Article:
JB, I cannot answer that question - I can ask. My guess is they just haven't updated it in forever.

                              Question - is there an OTC worm/fecal test? I try to avoid vet calls unless absolutely necessary - if I started doing regular fecals to check effectiveness through them, ugh (sorry $70 barn call is not something I do unless I have to).
                              Celtic Pride Farm
                              www.celticpridefarm.com
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                              • #16
                                I faithfully and I mean FAITHFULLY muck out my paddocks each day. Twice a day if they are out for the night as well, so their exposure to any manure piles is extremely limited and short lived at best

                                I do it for esthetic as well as any possible health reasons and benefits

                                I have asked everyone I can think to ask if by doing so, I am eliminating any possible worm infestation by 50%? 20%? 10%? At all??? And no one seems to have a clue.

                                Do I need to worm as often or less by doing so? Again - no one will even offer up an answer to this question

                                In the end, I will continue to do so for the esthetic reasons and for the reduction in flies around the horses but does anyone here have a clue if there is actually any benefit at all as far as reducing worm infestation within the horses themselves???
                                www.TrueColoursFarm.com
                                www.truecoloursproducts.com

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                                • #17
                                  Absolutely you reduce the risk. The less manure there is, for the least amount of time, the less chance there can be for a horse to pick up a parasite.

                                  But the *only* way to know if your program is working - picking up manure, combined with whatever deworming you do - is to do regular FECs.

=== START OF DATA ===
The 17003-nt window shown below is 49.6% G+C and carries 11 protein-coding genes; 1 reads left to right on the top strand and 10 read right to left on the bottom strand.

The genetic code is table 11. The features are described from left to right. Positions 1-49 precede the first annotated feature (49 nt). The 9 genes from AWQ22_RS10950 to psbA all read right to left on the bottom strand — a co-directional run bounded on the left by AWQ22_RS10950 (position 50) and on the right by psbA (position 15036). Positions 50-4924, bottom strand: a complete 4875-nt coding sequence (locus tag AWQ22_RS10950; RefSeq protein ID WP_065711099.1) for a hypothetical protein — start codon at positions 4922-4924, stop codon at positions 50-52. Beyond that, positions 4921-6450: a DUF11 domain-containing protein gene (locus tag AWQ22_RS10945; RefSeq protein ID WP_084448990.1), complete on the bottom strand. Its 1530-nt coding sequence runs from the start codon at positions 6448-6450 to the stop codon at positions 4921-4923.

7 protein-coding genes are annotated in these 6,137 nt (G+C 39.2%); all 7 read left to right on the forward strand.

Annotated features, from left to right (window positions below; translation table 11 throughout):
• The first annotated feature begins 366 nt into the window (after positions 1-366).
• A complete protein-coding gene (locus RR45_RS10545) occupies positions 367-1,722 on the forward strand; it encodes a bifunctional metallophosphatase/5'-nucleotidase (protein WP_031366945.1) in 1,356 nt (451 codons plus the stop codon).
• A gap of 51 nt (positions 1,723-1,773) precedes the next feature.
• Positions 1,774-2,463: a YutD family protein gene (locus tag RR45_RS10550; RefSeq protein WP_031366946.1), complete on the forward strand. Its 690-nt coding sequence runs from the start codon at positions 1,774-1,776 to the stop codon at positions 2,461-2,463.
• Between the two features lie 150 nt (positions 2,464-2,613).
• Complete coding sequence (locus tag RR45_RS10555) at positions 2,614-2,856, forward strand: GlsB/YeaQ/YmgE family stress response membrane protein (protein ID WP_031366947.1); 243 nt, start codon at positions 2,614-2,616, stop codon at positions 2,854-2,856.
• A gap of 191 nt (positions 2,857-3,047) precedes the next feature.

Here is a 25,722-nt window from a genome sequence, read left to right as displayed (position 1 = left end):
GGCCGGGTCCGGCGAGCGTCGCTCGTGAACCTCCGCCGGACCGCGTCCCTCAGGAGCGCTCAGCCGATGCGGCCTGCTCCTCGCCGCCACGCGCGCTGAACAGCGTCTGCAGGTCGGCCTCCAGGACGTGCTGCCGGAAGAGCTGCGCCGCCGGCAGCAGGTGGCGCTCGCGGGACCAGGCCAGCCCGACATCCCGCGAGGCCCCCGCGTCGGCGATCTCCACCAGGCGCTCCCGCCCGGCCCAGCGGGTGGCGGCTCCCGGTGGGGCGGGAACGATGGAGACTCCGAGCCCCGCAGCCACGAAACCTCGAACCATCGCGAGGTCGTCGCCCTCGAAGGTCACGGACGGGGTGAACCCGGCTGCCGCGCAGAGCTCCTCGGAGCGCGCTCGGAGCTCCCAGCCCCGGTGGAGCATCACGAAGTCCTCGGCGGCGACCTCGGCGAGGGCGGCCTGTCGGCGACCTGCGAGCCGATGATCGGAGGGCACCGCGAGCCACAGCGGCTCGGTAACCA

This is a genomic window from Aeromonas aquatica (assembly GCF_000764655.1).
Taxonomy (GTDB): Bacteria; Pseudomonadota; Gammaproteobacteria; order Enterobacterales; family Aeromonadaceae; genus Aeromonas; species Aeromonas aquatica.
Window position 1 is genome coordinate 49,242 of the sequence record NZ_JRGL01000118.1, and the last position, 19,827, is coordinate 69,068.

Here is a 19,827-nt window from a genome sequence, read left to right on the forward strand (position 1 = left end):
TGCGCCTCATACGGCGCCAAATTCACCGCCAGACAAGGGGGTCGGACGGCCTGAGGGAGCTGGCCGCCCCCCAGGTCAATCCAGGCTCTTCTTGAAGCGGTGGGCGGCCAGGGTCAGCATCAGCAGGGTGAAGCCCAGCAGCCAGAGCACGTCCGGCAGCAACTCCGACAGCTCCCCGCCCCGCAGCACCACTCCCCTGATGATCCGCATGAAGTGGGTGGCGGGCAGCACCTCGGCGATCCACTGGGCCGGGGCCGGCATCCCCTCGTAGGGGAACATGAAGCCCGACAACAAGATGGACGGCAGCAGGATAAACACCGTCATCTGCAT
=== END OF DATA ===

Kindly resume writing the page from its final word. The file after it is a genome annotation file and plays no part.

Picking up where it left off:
"regular" might mean every 4 months the first year, but just once a year after that.
                                  ______________________________
                                  The CoTH CYA - please consult w/your veterinarian under any and all circumstances. - ET

                                  Comment


                                  • #18
                                    Originally posted by okggo View Post
                                    Question - is there an OTC worm/fecal test? I try to avoid vet calls unless absolutely necessary - if I started doing regular fecals to check effectiveness through them, ugh (sorry $70 barn call is not something I do unless I have to).
                                    Just around the corner from you! Fecals ($10) (jfyi, they also do inexpensive necropsies)

                                    Frederick Animal Health Diagnostic Lab
                                    1840 Rosemont Ave.
                                    Frederick, MD 21702
                                    301-600-1548

                                    You just need to collect a reasonably fresh fecal ball (I use an inside out sandwhich baggie as a glove, then flip it back right to seal) and drop them off.

                                    Comment


                                    • #19
                                      Originally posted by Fairview Horse Center View Post
                                      Just around the corner from you! Fecals ($10) (jfyi, they also do inexpensive necropsies)

                                      Frederick Animal Health Diagnostic Lab
                                      1840 Rosemont Ave.
                                      Frederick, MD 21702
                                      301-600-1548
                                      FV - that is twice in one day you have answered me 100%! Double thank you!
                                      Celtic Pride Farm
                                      www.celticpridefarm.com
                                      Become a fan on Facebook!

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                                      • #20
                                        You are quite welcome!

                                        (I am delaying trying to get all of my phone numbers on my new cell phone)